Public Law

The Bribery Act 2010 was due to come into force this April. But since we’ve entered 2011 ripples, emanating from the UK Government, have suggested a re-think.

Over the last 24 hours or so those ripples have become waves and those waves have washed an April 2011 implementation clean away.

31 January had to be another important date, if only for the fact that the Ministry of Justice had originally advised that it would publish its guidance on the corporate offence by the end of the month. You’ll remember that the corporate offence says a company can be convicted of “failing to prevent bribery” if someone “associated” with you gives a bribe.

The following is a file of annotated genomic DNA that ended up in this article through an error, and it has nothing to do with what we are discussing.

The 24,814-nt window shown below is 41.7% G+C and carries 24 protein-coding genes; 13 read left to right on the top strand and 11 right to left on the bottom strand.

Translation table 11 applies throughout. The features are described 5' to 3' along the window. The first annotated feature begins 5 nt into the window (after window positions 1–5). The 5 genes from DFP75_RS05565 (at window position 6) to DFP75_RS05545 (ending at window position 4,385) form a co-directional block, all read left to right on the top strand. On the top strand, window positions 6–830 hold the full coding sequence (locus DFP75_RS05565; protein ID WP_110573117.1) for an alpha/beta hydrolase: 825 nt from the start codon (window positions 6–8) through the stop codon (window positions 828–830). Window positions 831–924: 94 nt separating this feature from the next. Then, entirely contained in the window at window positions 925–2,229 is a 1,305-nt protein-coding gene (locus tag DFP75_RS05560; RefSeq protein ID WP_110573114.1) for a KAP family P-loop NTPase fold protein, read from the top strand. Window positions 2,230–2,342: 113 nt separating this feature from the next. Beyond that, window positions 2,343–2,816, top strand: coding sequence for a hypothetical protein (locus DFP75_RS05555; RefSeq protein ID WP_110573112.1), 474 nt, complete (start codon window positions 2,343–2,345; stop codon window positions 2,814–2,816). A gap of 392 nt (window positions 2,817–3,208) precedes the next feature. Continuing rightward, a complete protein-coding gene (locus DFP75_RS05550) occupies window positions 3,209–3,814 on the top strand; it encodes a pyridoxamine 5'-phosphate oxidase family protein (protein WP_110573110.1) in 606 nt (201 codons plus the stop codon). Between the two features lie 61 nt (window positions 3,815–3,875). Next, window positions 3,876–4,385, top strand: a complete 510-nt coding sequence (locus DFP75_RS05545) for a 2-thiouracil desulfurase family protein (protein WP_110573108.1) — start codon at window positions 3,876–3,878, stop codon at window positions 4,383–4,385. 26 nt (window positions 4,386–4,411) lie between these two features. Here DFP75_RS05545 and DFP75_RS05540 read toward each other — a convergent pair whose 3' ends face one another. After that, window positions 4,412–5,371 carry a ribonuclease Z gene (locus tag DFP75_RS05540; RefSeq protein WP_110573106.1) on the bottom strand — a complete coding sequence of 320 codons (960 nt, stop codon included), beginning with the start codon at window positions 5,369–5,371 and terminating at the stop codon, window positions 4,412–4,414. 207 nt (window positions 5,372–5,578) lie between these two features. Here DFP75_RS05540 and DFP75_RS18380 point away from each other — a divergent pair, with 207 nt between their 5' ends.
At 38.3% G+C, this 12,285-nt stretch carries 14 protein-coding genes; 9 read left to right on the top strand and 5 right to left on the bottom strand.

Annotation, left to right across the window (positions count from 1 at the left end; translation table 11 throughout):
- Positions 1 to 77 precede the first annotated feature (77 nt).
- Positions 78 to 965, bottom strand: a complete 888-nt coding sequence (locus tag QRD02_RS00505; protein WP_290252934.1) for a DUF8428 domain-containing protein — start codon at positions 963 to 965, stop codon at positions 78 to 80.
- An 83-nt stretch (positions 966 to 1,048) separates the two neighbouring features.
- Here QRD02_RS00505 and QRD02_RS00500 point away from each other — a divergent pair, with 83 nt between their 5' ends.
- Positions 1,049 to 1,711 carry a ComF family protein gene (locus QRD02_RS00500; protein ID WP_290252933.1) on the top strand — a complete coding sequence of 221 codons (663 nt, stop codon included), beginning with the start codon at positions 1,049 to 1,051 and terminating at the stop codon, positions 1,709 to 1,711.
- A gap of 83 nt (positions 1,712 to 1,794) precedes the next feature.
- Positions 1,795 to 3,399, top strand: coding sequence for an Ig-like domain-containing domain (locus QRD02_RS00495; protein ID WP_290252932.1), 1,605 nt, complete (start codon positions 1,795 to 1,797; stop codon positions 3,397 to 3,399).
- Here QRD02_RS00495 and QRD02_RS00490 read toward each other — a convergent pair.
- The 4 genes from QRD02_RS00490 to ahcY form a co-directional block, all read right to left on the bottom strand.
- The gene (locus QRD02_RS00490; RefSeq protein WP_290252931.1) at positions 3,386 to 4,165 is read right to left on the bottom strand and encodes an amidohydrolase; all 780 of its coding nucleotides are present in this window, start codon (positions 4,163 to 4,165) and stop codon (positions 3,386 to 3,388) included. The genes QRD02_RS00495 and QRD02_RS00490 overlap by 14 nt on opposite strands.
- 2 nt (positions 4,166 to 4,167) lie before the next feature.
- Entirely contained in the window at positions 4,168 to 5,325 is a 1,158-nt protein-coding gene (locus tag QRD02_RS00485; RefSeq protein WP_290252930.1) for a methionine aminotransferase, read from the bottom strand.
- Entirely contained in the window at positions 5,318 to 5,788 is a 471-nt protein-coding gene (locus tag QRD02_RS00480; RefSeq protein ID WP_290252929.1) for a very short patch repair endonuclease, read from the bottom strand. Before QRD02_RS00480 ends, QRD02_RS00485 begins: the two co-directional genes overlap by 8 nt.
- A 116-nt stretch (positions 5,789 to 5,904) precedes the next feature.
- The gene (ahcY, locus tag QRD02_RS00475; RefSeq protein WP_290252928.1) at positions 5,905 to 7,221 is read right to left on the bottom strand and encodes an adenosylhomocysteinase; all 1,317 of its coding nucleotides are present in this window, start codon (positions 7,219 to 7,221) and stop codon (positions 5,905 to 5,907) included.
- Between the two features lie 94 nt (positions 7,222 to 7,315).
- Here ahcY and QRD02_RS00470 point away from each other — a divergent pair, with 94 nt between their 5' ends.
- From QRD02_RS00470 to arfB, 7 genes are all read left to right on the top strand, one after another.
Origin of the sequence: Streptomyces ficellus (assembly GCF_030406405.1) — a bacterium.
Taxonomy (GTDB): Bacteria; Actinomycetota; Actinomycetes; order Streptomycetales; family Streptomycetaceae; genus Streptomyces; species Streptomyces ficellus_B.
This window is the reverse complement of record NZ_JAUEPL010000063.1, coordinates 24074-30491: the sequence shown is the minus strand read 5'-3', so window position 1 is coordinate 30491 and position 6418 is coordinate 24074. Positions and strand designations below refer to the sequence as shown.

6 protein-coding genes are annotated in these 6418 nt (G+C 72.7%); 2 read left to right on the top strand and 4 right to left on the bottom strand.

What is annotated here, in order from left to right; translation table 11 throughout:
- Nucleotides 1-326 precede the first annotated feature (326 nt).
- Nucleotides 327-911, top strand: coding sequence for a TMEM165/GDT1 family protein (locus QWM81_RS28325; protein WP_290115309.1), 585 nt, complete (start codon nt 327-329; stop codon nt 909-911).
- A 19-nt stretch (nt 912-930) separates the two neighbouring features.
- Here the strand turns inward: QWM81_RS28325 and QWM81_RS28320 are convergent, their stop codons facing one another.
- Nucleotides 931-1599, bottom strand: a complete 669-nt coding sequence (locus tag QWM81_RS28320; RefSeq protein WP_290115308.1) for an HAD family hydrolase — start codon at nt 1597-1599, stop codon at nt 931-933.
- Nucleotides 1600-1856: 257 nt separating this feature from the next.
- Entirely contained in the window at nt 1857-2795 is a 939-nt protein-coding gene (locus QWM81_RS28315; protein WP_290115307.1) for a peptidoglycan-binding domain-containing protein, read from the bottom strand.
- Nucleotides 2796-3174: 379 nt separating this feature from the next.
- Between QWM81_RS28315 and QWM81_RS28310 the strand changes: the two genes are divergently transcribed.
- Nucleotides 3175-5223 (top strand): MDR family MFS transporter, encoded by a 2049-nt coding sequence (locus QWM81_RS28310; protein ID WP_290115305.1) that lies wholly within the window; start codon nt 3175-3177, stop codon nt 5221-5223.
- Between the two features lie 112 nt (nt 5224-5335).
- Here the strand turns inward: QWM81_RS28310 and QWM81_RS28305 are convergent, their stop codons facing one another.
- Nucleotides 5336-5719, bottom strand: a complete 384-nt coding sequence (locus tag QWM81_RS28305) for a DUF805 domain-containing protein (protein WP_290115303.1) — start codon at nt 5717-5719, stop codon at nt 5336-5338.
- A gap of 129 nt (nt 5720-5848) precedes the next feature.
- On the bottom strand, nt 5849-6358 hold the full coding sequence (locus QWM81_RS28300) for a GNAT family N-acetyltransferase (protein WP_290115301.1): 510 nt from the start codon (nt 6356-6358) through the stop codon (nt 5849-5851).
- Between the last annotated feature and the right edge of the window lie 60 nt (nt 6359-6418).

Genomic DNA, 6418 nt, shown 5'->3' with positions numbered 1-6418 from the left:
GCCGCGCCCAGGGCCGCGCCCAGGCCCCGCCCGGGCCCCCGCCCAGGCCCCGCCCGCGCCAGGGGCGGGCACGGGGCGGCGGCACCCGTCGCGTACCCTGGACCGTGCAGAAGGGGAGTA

And so, as January draws to a close, the business community at least gets a bit of news to help it through what is traditionally a difficult financial month. The CBI will certainly welcome news of this re-assessment which it has been calling for. The OECD? Well it takes a different view.

A recurring criticism of the Act is that its widely drawn and affords the authorities a great deal of discretion in deciding when to prosecute. Until now, the UK Government and SFO have said that prosecutors will exercise their discretion sensibly. Does this delay signal broader Government concerns with the scheme of the Act?

Paul Marshall

Partner at Brodies LLP
Paul leads Brodies’ Corporate Crime and Investigations team. He has more than a decade of experience conducting and managing internal investigations for clients who suspect that something has gone wrong within their business. He advises and support clients facing investigation by the police and specialist regulators
Paul Marshall